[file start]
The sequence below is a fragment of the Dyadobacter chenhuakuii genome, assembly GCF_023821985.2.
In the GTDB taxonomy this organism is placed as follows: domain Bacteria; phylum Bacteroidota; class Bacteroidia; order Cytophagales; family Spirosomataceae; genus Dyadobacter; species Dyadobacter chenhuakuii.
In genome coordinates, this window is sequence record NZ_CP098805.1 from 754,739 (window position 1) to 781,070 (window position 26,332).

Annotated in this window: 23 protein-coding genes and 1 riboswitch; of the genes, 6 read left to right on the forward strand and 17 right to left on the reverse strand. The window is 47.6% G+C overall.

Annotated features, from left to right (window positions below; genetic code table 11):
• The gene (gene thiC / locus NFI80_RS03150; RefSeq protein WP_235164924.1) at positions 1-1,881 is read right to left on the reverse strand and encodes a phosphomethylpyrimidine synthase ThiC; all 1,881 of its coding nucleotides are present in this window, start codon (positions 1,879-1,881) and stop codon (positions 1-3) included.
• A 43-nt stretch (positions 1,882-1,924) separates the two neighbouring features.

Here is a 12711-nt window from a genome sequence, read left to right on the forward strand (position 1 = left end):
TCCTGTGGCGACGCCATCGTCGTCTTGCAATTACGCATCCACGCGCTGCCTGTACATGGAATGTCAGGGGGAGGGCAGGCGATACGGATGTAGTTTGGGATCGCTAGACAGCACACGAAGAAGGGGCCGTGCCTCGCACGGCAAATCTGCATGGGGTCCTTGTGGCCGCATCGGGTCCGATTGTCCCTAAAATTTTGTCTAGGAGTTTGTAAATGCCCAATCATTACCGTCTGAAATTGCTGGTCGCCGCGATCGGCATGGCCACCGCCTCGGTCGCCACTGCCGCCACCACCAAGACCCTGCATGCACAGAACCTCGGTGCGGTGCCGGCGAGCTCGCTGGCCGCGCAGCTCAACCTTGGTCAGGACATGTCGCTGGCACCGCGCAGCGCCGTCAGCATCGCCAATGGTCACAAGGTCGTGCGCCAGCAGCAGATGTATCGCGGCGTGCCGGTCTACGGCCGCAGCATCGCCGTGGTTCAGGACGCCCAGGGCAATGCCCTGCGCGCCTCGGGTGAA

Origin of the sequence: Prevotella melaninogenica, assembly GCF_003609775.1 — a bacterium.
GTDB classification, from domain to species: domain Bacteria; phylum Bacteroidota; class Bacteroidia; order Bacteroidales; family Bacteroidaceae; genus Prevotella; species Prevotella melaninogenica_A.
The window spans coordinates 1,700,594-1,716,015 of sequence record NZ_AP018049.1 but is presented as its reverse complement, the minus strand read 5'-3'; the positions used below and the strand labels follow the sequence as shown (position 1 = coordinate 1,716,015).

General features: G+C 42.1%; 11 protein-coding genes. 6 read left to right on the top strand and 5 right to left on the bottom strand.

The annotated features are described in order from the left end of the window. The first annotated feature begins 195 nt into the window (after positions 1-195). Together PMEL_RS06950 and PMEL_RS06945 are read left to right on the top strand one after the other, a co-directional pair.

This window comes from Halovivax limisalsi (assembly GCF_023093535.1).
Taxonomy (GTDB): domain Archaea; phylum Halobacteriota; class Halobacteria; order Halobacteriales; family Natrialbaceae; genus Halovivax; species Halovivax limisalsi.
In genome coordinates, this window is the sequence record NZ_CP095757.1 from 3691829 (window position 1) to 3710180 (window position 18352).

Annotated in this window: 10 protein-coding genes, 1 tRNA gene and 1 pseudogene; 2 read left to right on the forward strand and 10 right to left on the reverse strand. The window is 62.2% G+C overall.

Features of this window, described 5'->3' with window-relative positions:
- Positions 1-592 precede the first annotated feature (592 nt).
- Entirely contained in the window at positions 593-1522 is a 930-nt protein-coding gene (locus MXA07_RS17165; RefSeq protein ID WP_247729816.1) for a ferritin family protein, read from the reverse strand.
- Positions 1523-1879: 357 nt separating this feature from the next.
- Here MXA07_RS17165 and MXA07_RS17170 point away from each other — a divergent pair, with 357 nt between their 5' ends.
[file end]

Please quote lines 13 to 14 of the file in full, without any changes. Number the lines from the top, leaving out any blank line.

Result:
General features: G+C 42.1%; 11 protein-coding genes. 6 read left to right on the top strand and 5 right to left on the bottom strand.

The annotated features are described in order from the left end of the window. The first annotated feature begins 195 nt into the window (after positions 1-195). Together PMEL_RS06950 and PMEL_RS06945 are read left to right on the top strand one after the other, a co-directional pair.